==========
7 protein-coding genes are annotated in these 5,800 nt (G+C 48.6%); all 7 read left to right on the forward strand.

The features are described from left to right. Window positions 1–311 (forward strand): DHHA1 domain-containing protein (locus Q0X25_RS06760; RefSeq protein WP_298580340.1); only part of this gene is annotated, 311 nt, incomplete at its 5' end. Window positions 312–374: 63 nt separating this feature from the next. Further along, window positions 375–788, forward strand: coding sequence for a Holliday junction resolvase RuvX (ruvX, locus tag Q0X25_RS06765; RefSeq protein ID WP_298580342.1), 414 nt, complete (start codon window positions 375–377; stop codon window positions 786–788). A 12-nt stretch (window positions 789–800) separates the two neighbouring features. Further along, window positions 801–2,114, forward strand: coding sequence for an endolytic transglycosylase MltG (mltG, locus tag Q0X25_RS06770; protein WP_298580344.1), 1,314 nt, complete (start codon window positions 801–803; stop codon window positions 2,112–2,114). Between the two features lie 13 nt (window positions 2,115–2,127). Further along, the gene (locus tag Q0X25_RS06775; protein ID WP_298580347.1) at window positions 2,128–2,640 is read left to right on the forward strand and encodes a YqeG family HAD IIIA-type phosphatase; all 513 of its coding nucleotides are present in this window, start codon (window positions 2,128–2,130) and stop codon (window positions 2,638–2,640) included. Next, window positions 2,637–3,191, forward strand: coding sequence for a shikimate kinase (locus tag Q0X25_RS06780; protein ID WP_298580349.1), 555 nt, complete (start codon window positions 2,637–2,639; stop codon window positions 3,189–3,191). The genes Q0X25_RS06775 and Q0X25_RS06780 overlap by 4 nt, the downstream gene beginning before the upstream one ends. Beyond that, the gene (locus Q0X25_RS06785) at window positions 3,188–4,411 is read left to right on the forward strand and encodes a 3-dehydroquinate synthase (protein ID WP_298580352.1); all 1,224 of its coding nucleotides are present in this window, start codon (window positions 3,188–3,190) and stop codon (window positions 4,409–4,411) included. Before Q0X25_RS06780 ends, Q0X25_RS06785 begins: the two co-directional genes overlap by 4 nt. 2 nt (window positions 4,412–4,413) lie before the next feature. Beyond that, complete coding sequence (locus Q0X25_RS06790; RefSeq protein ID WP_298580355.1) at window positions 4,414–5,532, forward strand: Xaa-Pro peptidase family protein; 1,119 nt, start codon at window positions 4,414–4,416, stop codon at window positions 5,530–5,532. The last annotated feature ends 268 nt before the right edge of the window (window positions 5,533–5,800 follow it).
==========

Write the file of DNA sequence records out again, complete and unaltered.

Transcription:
7 protein-coding genes are annotated in these 5,800 nt (G+C 48.6%); all 7 read left to right on the forward strand.

The features are described from left to right. Window positions 1–311 (forward strand): DHHA1 domain-containing protein (locus Q0X25_RS06760; RefSeq protein WP_298580340.1); only part of this gene is annotated, 311 nt, incomplete at its 5' end. Window positions 312–374: 63 nt separating this feature from the next. Further along, window positions 375–788, forward strand: coding sequence for a Holliday junction resolvase RuvX (ruvX, locus tag Q0X25_RS06765; RefSeq protein ID WP_298580342.1), 414 nt, complete (start codon window positions 375–377; stop codon window positions 786–788). A 12-nt stretch (window positions 789–800) separates the two neighbouring features. Further along, window positions 801–2,114, forward strand: coding sequence for an endolytic transglycosylase MltG (mltG, locus tag Q0X25_RS06770; protein WP_298580344.1), 1,314 nt, complete (start codon window positions 801–803; stop codon window positions 2,112–2,114). Between the two features lie 13 nt (window positions 2,115–2,127). Further along, the gene (locus tag Q0X25_RS06775; protein ID WP_298580347.1) at window positions 2,128–2,640 is read left to right on the forward strand and encodes a YqeG family HAD IIIA-type phosphatase; all 513 of its coding nucleotides are present in this window, start codon (window positions 2,128–2,130) and stop codon (window positions 2,638–2,640) included. Next, window positions 2,637–3,191, forward strand: coding sequence for a shikimate kinase (locus tag Q0X25_RS06780; protein ID WP_298580349.1), 555 nt, complete (start codon window positions 2,637–2,639; stop codon window positions 3,189–3,191). The genes Q0X25_RS06775 and Q0X25_RS06780 overlap by 4 nt, the downstream gene beginning before the upstream one ends. Beyond that, the gene (locus Q0X25_RS06785) at window positions 3,188–4,411 is read left to right on the forward strand and encodes a 3-dehydroquinate synthase (protein ID WP_298580352.1); all 1,224 of its coding nucleotides are present in this window, start codon (window positions 3,188–3,190) and stop codon (window positions 4,409–4,411) included. Before Q0X25_RS06780 ends, Q0X25_RS06785 begins: the two co-directional genes overlap by 4 nt. 2 nt (window positions 4,412–4,413) lie before the next feature. Beyond that, complete coding sequence (locus Q0X25_RS06790; RefSeq protein ID WP_298580355.1) at window positions 4,414–5,532, forward strand: Xaa-Pro peptidase family protein; 1,119 nt, start codon at window positions 4,414–4,416, stop codon at window positions 5,530–5,532. The last annotated feature ends 268 nt before the right edge of the window (window positions 5,533–5,800 follow it).